The joint effort is called ‘Caring for Kids.’ Out of that first community meeting with around 100 participants, four working groups were developed: the Student Voice, Parent Engagement, Systems and Policy, and Community Learning and Professional Development. WIPPS has been coordinating the effort.
”These kinds of, what we call wicked problems, these complex problems that have multiple causes multiple solutions, a lot of different viewpoints, and really a need for many different stakeholders to come together,” Giordano explained, adding there is no blue print to follow.
“If we had that, then I think our country wouldn’t be in the mental health crisis that we’re in. So a lot of what we have to do is bring smart people together and people who care and really talk through what are our shared values. What are our shared interests? And what do we think we can actually accomplish that has some kind of impact, and it’s feasible?”
Those involved have hope the effort will make a difference; it has to.
”No matter where a child or who a child reaches out to, they have the resources to help support that student or know where to go to get the support the student or anybody in our community needs.” That is the goal, Gina Lehman, the student services director at D.C. Everest Area School District concluded.
Below is the latest update from the working groups. There will be another community meeting on June 22. For those interested in joining a working group, fill out this form.
The Student Voice team has been focused on strategies to elevate students’ ability to lead change and connect with others on topics related to adolescent mental health. Two main areas of focus are emerging. The first is using the expansion of Raise Your Voice groups across our region as a vehicle to expand how we share resources and de-stigmatize conversations about mental health in our communities. To do this, student leaders participating in Raise Your Voice are planning to be present at a wide variety of community events throughout the upcoming summer and beyond. The second aim of this group is to create a ‘student symposium’ style event that would be offered in May of 2024. This gathering of young people would also share resources, while also including opportunities for student leaders to connect, collaborate and plan across multiple area school districts on how to better meet the mental health needs of our youth.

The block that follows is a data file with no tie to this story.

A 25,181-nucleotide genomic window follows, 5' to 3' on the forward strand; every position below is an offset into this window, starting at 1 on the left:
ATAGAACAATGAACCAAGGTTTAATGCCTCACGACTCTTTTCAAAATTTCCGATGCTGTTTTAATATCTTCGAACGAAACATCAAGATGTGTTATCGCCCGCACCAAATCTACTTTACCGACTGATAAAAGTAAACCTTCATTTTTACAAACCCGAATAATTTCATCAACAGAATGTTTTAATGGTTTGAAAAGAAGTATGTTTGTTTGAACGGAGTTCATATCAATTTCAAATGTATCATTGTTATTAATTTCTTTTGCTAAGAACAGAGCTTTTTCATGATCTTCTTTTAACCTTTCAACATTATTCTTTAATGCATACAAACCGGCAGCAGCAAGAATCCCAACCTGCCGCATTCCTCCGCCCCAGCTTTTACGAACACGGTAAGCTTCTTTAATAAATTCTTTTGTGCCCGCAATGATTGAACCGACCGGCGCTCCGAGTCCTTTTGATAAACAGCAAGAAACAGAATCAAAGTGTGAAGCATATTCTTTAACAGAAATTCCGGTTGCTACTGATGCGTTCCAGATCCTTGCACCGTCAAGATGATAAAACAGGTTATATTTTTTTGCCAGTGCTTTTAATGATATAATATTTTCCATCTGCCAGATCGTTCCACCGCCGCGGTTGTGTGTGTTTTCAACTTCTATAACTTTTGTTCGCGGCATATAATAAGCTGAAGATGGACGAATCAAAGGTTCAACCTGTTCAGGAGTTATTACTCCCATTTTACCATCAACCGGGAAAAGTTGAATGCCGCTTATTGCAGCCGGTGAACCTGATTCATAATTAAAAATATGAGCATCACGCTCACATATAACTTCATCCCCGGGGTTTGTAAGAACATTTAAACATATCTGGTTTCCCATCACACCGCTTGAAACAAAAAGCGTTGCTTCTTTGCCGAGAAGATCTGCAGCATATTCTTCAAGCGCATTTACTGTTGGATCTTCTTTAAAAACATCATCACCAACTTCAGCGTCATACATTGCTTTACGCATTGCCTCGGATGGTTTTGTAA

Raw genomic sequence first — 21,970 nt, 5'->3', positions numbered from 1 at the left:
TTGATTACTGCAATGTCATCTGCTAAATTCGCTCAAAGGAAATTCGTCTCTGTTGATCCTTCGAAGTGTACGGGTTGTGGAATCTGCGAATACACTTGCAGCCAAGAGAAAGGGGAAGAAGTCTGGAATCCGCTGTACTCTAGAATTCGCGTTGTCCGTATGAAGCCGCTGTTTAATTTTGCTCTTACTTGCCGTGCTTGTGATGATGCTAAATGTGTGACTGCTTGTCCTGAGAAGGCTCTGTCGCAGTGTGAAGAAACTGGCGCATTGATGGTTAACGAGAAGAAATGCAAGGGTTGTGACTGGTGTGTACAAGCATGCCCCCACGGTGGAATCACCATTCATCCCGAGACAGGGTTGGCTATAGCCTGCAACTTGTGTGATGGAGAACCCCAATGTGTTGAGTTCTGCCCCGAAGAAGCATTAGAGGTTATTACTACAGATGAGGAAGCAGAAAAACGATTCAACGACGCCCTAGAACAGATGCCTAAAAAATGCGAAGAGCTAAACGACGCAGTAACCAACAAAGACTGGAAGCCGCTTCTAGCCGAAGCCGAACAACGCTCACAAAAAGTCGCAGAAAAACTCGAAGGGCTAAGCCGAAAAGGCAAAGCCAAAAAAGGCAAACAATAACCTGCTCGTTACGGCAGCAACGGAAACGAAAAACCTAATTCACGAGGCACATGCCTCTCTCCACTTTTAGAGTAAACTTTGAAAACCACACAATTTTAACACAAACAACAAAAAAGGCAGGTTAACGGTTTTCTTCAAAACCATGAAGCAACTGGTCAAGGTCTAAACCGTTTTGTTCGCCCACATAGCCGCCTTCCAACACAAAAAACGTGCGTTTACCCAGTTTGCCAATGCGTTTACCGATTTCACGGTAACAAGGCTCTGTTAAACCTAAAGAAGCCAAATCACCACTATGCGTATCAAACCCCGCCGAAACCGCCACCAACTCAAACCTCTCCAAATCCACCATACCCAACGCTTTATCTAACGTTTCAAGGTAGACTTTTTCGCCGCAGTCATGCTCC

The Systems/Policy group recently discussed the potential impact and feasibility of internal vs external policy and advocacy work on youth suicide and mental health. The Policy Focus subgroup is working to understand what could be done within the 90-day timeframe that could have the most impact. Further discussion is required and another meeting is set for late April.
Our Parent Engagement sub-group has met twice as a small work group with one additional meeting scheduled for May 18th. This group has had rich conversation that has included topics, including: increasing engagement among families, what to say in times of need, simple signs and symptoms to look for when students are in need, and expanding engagement with our local businesses to share a common message to families. We are working on a culturally responsive document to be shared among the community, which will be available in draft form at our next large group meeting.
The Community Learning and Professional Development team has been focused on gathering feedback on what topics and process is best to deliver professional development and learning to our community partners. Collaboration is taking place with the Student Voice team to hear from our area youth on what they would like to see adults in our community become more knowledgeable about when working with youth to better serve them. The overall aim of this group is to create a professional development day for our community learners, in partnership with school personnel, that would be offered in October of 2023.
correction: Previous versions of this story incorrectly spelled Amanda Mohr's name; it has since been corrected.